If FreezGard is "safer for metals" as its sales pitch says, why does it need to add a corrosion inhibitor? Will states spend the extra money to purchase the product with the added corrosion protection?
FreezGard's own sales literature appeals to the maintenance supervisor's concern for the bottom line. Some of FreezGard's selling points to maintenance supervisors are:
It takes less material.
It reduces sand use and clean up.
Applications take place on the best road conditions for faster spreading and more coverage per vehicle.
It will increase the service level at a lower cost.
It won't clog the spray lines.
FreezGard is the most common brand of magnesium chloride, but the chemical also is sold under other brand names, including ICE-STOP made by the Brine Products Division of Reilly Industries Inc.
Although most states use magnesium chloride, many combine its use with other chemicals and materials.
John Blacker, administrator of maintenance for Montana DOT, said his department uses a combination of abrasives, sand and liquids. The liquid is FreezGard with an anti-corrosive in it. "Some of our trucks pre-treat the sand with FreezGard before spreading," Blacker said. "We also pre-treat roads prior to a storm." Montana also has been trying Ice Ban, which Blacker says is made from corn. "It is a molasses-type product, brown in color and it sticks to cars and trucks, and leaves brown spots," Blacker said. "It washes right off."
According to Michigan DOT, Ice Ban is the concentrated residue that remains after processing agricultural products and distilling beer and wine.
Drivers say the brown substance stinks and leaves a brown film on their trucks, especially on windshields and mirrors. Although product manufacturers say the substance washes off easily, truckers say removing the streaky residue is difficult, especially on side mirrors.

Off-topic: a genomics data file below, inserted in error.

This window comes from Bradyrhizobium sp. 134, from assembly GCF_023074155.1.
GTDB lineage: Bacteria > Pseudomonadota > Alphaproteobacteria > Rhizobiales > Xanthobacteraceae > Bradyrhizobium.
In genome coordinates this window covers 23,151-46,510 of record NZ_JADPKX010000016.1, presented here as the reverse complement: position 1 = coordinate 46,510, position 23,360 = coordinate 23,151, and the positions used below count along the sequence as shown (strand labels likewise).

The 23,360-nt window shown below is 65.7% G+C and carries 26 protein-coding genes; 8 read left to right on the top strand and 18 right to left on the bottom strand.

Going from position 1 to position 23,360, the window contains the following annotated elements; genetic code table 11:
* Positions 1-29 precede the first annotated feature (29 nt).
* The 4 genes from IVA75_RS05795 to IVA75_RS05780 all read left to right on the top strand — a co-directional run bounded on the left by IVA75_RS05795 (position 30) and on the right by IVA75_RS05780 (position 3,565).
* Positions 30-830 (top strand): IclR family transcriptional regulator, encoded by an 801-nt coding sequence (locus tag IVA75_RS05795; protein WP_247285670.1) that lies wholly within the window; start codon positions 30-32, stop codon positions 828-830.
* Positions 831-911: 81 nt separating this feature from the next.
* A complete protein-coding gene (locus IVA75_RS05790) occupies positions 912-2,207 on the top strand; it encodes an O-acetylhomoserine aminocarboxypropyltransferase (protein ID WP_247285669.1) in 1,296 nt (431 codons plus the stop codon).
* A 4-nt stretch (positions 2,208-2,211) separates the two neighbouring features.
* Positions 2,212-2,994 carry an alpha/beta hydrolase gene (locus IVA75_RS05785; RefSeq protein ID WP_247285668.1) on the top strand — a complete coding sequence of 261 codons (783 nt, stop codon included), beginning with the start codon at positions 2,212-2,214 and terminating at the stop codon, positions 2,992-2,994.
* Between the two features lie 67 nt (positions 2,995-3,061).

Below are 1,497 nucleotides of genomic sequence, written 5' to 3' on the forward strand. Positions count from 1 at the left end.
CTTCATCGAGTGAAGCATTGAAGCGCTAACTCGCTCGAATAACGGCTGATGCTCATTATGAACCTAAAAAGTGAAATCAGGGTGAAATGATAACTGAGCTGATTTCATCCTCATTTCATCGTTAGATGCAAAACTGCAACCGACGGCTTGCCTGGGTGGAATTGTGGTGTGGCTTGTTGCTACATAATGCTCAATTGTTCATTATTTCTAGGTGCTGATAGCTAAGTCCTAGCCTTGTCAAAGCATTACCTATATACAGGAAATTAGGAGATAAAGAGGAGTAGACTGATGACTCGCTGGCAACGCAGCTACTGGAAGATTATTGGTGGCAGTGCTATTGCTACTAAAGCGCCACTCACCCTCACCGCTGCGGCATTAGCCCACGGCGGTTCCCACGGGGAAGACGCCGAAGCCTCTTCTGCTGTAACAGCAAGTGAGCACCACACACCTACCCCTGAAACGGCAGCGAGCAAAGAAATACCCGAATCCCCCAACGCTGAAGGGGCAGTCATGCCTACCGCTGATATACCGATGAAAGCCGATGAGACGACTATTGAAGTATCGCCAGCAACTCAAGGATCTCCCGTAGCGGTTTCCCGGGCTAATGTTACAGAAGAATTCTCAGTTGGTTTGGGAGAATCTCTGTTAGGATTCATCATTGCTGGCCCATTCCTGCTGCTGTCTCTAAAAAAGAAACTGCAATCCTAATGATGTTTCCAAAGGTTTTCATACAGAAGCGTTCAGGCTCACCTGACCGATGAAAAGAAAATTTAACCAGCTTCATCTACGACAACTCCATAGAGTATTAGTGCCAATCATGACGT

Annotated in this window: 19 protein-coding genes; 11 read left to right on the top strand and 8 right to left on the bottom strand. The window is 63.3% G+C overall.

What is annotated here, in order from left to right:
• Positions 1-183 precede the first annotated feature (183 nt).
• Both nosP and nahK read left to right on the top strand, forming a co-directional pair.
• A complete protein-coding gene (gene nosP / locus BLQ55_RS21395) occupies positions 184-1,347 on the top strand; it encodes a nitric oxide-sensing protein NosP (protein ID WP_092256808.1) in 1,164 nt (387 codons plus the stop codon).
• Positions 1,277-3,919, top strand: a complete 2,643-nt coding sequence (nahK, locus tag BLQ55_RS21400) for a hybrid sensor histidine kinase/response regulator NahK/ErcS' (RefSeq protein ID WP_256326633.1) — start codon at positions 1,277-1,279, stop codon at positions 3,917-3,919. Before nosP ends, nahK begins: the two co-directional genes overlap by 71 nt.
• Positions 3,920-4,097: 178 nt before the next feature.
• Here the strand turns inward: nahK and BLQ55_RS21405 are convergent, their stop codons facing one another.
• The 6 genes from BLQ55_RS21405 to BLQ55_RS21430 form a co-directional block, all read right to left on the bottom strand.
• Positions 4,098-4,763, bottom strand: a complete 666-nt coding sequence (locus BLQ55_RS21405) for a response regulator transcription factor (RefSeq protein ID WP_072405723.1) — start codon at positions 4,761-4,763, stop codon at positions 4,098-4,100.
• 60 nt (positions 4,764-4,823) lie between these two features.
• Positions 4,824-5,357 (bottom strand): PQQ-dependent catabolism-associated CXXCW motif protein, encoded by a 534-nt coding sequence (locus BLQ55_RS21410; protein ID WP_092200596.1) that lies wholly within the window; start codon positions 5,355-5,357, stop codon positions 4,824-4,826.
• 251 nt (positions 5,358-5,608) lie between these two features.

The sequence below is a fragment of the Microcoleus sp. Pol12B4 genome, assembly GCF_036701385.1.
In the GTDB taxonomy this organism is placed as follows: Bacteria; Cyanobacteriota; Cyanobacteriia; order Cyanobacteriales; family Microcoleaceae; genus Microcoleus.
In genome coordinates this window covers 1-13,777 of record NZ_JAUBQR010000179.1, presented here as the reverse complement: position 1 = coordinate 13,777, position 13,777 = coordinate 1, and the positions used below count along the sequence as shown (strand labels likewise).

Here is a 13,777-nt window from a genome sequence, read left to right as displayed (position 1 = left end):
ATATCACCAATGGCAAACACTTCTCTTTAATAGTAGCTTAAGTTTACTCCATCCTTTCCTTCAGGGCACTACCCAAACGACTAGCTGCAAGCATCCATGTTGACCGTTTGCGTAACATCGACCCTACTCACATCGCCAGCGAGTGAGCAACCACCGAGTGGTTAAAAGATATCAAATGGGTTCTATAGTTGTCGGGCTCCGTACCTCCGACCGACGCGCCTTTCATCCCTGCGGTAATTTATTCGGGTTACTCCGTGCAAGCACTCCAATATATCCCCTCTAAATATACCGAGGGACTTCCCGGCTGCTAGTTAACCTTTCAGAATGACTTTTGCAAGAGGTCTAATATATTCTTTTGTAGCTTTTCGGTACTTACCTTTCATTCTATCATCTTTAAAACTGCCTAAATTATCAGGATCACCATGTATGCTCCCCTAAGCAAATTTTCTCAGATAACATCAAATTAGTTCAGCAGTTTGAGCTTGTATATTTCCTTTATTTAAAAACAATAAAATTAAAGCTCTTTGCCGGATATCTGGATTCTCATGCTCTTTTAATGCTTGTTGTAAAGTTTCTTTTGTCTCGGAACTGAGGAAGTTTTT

Michigan mixes the liquid Ice Ban with magnesium chloride for roadway applications.
Jack Manicke, maintenance staff supervisor for Washington DOT, uses calcium magnesium acetate and magnesium chloride.
When asked if it is corrosive, he replied, "Not so you'd notice."
Doug Tindall, statewide maintenance manager for Oregon DOT, uses calcium magnesium acetate and magnesium chloride with a buffer.
He explained that magnesium chloride is corrosive, but has a corrosion inhibitor in it.
Last winter Kansas DOT switched from FreezGard to an anti-icing mixture called salt brine, which is sprayed on the pavement.
Don't forget to wash! At this time, the only option for dealing with these corrosive chemicals is frequent truck washing. If washing the truck is not possible, at least spray off affected areas with a waterhose.
John Dixon, an OOIDA member from Whitehaven, PA, washes his truck frequently to combat the corrosive effects of on-road chemicals have on his Peterbilt 379EH
The cold hard truth
Despite complaints from drivers, state maintenance crews continue spreading chemicals on our highways.
Despite problems caused by the chemicals, maintenance crews are faced with an almost impossible job of keeping highways clear during blizzards, snowstorms and icy rain.
It is clear that truckers and motorists must find a way to deal with corrosion and slick roads.
At this time, the only option for dealing with these corrosive chemicals is frequent truck washing. If washing the truck is not possible, at least spray off affected areas with a waterhose.
Donna Carlson contributed to this article.